It gives me more flexibility, control and organization. I have no expectations or desire for that blog to be any regularly updated place, but rather a true chronicle of meaningful experiences. If you find that at all interesting for whatever reason, there is an RSS feed here and an email blast here.

      A few good recent examples might be my post on attending the competitive eating Wing Bowl and being part of the Mummers Day and a review of backpacking Alaska. I have only posted four times so far in 2011, and I figure that’ll be about average.

      Otherwise, I wouldn’t worry about it too much, as this here will remain my focus of professional work.

      The old that I first shared in 2008 is now dead, though the experiment with distinctions between personal and private seems to be alive.

      This is just about the last online piece of my January resolution to update my archives, which also included shifting over my college thesis to and getting online my work from Japan. Those are just for archiving purposes, as those projects are finished.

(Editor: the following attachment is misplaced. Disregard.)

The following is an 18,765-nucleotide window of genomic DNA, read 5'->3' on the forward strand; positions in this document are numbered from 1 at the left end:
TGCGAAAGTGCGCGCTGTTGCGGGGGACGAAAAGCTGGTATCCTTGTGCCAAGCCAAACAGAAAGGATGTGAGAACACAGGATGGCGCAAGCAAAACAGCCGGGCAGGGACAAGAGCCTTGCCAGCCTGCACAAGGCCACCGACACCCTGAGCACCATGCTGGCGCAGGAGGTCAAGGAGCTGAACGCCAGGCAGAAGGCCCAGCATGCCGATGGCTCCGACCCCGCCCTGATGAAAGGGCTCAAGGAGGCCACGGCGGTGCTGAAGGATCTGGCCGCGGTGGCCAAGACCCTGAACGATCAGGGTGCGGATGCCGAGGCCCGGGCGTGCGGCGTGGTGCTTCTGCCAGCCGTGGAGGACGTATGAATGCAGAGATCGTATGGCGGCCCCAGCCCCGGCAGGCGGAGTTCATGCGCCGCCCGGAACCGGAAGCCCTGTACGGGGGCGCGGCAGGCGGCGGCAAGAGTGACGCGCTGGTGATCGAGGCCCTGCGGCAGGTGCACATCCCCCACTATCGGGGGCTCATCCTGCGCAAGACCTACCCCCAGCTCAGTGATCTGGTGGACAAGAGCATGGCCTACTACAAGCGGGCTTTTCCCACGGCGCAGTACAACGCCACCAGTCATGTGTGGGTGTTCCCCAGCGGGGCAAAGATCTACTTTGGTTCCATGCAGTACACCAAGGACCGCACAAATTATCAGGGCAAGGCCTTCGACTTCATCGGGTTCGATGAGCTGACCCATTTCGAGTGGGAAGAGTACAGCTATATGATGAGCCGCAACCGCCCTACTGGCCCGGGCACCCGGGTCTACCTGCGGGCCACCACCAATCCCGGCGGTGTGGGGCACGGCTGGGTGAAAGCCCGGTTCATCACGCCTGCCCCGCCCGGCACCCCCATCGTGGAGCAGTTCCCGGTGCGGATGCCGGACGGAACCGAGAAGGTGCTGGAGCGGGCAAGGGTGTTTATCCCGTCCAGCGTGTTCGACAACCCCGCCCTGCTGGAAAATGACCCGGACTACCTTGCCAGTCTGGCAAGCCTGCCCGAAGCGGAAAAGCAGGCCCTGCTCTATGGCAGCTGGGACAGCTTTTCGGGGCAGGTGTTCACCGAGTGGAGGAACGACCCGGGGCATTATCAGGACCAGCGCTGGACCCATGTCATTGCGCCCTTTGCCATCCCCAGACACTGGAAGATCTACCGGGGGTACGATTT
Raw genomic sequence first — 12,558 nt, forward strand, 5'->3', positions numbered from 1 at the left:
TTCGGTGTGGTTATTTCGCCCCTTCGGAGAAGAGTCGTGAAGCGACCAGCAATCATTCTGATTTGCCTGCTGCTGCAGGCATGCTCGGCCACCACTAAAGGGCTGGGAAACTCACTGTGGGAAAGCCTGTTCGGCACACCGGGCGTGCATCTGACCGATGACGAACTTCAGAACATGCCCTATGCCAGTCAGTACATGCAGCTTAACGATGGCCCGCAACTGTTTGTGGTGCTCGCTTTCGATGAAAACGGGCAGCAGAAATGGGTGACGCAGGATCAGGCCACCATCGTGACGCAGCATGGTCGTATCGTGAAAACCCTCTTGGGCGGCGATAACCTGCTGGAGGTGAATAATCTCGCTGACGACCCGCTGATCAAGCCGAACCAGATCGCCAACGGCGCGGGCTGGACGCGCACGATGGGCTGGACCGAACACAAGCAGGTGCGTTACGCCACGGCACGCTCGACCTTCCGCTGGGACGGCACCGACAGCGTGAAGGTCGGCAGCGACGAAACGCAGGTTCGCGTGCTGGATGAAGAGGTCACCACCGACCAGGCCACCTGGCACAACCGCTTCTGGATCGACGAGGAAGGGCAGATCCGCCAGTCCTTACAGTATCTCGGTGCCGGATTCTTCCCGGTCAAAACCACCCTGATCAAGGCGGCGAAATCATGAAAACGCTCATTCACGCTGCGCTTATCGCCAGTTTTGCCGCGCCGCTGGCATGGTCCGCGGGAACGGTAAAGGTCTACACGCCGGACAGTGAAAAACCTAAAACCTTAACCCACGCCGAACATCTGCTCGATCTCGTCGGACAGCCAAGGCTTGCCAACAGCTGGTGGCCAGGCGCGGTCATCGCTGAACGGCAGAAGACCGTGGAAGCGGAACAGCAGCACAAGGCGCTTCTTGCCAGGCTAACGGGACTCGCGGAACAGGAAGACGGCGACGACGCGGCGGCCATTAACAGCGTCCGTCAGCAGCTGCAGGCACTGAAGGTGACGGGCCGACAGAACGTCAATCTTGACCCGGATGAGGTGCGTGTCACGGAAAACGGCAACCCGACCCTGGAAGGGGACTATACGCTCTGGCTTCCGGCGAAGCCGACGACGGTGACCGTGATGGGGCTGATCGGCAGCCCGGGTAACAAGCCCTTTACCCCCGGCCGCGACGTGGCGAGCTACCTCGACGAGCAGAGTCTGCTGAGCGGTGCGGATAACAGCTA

Tokyo: Archived Podcasting and Blogging from Junior Year Abroad with NBC

      Four years later, I’m finishing this piece of archiving business.

      A couple months ago, I announced I had moved my honors thesis to a subdomain of this site for the sake of organization and archiving. Following up on that resolution to make more tidy a rambling online portfolio, I have brought another dated, collection of work of which I am proud under this house.

      I spent the better chunk of 2006 in Tokyo video podcasting, writing, traveling and learning on behalf of NBC Universal Digital Studios. Now all of that work can be found at

      See all the Episodes here and all the Archives here. Go and explore.

      A few things interested me from my work in 2006:

      • Short, bad titles — The post headlines were all short and sometimes not even descriptive. I didn’t recognize then the importance.
      • I wrote a lot — I far outpaced all of my fellow castmembers in output, which is great, but I could have made much of the content terser and more straightforward.
      • I actually had comments — On many posts, I had a handful of comments. I haven’t transferred them… yet.